AppearanceAdult American Flamingoes are smaller on average than Greater Flamingoes but are the largest flamingoes in the Americas. They measure from 120 to 145 cm tall. The males weigh an average of 2.8 kg, while females average 2.2 kg.
Most of its plumage is pink, giving rise to its earlier name of Rosy Flamingo and differentiating adults from the much paler Greater Flamingo. The wing coverts are red, and the primary and secondary flight feathers are black. The bill is pink and white with a restricted black tip, and the legs are entirely pink. The call is a goose-like honking.
DistributionThe American Flamingo breeds in the Galápagos, coastal Colombia, Venezuela and nearby islands, Hispaniola, Cuba, the Turks and Caicos Islands, and along the northern coast of the Yucatán Peninsula. Most sightings in southern Florida are usually considered to be escapees, although at least one bird banded as a chick in the Yucatán Peninsula has been sighted in Everglades National Park, and others may be wanderers from Cuba. From a distance, untrained eyes can also confuse the Roseate Spoonbill with it.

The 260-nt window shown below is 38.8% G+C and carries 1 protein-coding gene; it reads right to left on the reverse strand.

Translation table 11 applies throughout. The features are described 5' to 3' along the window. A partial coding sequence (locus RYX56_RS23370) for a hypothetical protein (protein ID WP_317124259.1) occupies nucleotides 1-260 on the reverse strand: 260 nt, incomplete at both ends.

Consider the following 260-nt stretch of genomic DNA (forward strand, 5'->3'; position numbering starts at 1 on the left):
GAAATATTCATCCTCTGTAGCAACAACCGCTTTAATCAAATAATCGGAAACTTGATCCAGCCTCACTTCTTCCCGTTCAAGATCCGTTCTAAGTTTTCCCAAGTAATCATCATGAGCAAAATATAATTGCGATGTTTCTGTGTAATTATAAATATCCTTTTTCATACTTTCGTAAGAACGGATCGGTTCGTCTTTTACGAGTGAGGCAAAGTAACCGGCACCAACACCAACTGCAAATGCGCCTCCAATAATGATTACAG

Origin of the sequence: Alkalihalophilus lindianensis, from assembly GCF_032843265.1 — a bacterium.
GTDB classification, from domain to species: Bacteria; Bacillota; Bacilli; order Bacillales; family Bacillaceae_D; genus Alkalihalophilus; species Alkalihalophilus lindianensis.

StatusIt is one of the species to which the "Agreement on the Conservation of African-Eurasian Migratory Waterbirds" applies.
HabitatIts preferred habitats are similar to that of its relatives: saline lagoons, mudflats, and shallow brackish coastal or inland lakes. An example specific habitat is in the Petenes mangroves ecoregion of the Yucatán.
ReproductionLike all flamingos, it lays a single chalky white egg on a mud mound, between May and August; incubation until hatching takes from 28 to 32 days; both parents brood the young for a period of up to 6 years when they reach sexual maturity. Their life expectancy of 40 years is one of the longest in birds.
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